A new body has been set up to promote the interests of the classic car industry in the face of challenges presented by a changing world and the oncoming ban of sales of petrol-engined cars.
The Historic Vehicles and Classic Vehicles Alliance (HCVA) says the classic car industry is worth an estimated £18.3billion to the UK each year, but that it faces incredible challenges over the coming decade. Made up of everyone from dedicated enthusiasts to highly-respected industry figures, the HCVA’s plan is to demonstrate the value now and into the future, with hard figures, of what to outsiders may seem a quaint and disposable hobbyist’s racket.
The challenges are well-known. In less than ten years, per current legislative projections, all new cars sold in the United Kingdom will have to be electrically chargeable in some way, with a full-EV market to follow five years on from that. Close as that may seem, tomorrow’s issues follow today’s issues. Enthusiasts, workers and businesses within the UK’s classic car industry now have the changing nature of international business and commerce relationships to deal with, following the UK’s departure from the EU.
What the future, near and distant, holds for classic cars is a question that’s never far from front-of-mind for all the industry. Yet in spite of how sure we seem to be of the fate of new cars, the HCVA say there’s next to no prescience on what the industry in legacy machinery can expect, good or bad, from legislators now and in decades to come.
“Our sector is a great British success story and has been for decades. But it’s in serious jeopardy and may not survive to continue providing opportunities for future generations if we don’t act now,” said HCVA director Harry Whale.
“In a world of mind-boggling bureaucracy, with environmental and other legislation looming, we need to ensure the voice of the industry and owners is heard and understood by regulators and those in power. We’ll work hard for the whole sector. We’re taking the initiative now to address current challenges, clear up confusion and grasp opportunities to find solutions. These problems span the world and we’re determined to take a long-term view as we campaign to secure the future.”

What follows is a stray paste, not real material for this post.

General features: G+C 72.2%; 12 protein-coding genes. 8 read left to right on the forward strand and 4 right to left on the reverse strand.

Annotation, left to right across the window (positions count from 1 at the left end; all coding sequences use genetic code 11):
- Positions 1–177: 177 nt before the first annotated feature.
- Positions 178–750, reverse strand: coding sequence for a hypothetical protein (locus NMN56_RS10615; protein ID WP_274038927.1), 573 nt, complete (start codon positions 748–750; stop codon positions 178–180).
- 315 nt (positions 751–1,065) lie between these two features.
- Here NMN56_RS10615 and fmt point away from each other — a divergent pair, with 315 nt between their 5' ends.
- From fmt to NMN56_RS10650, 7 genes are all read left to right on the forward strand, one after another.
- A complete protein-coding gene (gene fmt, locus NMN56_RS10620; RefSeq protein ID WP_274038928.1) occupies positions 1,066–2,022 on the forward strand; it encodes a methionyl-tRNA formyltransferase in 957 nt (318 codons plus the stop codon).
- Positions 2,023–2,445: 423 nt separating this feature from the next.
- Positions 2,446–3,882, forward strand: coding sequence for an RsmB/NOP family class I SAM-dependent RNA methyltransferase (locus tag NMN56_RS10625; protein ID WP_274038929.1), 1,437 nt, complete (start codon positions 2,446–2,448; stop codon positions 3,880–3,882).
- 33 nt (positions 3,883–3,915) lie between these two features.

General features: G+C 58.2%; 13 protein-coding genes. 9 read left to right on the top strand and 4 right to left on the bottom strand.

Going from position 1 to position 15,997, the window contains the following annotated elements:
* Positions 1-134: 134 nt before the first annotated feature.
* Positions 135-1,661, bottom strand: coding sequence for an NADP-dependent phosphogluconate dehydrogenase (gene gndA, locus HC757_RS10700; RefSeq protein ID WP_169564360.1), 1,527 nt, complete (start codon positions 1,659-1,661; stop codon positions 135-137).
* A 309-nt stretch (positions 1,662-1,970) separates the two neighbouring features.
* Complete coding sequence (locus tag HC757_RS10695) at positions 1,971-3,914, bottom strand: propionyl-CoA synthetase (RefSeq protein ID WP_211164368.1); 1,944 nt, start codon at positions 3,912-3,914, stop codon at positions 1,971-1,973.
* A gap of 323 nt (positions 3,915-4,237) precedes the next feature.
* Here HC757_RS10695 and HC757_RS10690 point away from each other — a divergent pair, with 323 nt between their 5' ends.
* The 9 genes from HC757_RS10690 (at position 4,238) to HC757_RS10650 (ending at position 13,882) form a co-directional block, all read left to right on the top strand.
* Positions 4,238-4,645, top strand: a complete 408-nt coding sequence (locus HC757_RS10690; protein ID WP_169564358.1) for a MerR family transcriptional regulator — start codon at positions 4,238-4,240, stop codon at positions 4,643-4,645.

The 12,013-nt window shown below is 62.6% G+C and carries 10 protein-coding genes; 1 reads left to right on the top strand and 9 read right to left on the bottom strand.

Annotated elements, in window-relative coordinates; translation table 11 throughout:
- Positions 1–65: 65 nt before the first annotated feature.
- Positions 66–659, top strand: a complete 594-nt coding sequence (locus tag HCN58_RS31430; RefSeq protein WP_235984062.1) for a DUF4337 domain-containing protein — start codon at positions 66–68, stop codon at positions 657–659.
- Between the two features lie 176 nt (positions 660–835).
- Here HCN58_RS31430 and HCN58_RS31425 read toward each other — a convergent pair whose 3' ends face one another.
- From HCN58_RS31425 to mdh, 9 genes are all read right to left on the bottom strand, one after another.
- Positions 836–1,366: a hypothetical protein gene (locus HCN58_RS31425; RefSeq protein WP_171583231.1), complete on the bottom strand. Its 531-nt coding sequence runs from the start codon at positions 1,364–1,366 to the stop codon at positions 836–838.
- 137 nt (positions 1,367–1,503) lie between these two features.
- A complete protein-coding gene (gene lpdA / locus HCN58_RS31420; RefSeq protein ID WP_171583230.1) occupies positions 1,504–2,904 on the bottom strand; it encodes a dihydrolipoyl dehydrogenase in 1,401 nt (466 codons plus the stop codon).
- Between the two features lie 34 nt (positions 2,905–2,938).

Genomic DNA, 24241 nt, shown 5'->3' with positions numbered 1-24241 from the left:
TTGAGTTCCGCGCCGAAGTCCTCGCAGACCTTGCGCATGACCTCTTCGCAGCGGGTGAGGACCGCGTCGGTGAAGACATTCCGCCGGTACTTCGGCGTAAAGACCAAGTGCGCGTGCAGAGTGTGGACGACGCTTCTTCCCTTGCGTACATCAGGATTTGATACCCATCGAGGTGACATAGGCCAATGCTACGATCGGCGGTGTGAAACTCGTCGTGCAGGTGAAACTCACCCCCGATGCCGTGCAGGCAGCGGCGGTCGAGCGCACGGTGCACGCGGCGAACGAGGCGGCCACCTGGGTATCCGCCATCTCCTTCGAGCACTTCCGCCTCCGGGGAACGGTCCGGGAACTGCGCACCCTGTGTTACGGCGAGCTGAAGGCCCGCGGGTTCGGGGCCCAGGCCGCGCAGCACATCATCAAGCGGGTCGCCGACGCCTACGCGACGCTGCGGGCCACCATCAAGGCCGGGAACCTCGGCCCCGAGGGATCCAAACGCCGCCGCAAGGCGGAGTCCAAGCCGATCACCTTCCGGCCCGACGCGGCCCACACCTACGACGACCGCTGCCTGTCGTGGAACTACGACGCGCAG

The world of old cars can appear to be a source of pollution and toxicity; the last stubborn pillar of exactly what the coming EV revolution is trying to stamp out. These figures, as compiled by the HVCA, are intended to paint a very different, more accurate picture.
On average, classic vehicles cover 1,200 miles a year in the UK. That compares to the general UK motoring average of 7,200 miles. A more hard-hitting figure is that daily use of a mobile phone and a laptop generate 1,250kg and 1,400kg of CO2 respectively a year. By comparison, the use of a classic car, those 1,200 miles, produce 563kg of CO2 a year – almost a third of that of a laptop in daily use.
Then there’s assessing the scale of the industry. Far from a few old gentlemen in their sheds tinkering as some may imagine, the classic car industry, according to the HCVA, had an £18.3billion turnover in 2019. Within that are £1.57billion in classic car sales and £1.08billion in insurance alone. In total, the industry was worth £2.9billion just in tax revenue in 2019.
Beyond the hard monetary figures, the industry as a whole employs somewhere in the region of 113,000 people and provides around 665 apprenticeship opportunities for young workers. These businesses support and are supported by over 700,000 classic car owners and over three million cars.
The uncertainty of this country’s changing standing in the world affords the opportunity to examine exactly what it is we do and how we do it. As such, the HCVA intends to ensure that the classic car industry is judged on a fair footing, that its value and impact are fairly assessed and that it’s not at best swept under the rug and dismissed as a triviality, or at worst, demonised.
“Classic and historic vehicles invariably bring a smile to the face of people who see them on our roads or TV screens,” added co-director and well-known industry figure, Henry Pearman.
“There are more than a million passionate owners in the UK and around 10 million people who are interested in these vehicles which really are an important element of our national heritage. The time has come for us in the industry, owners and enthusiasts to all to join together to correct a host of myths and misconceptions and to protect and celebrate the world we love.”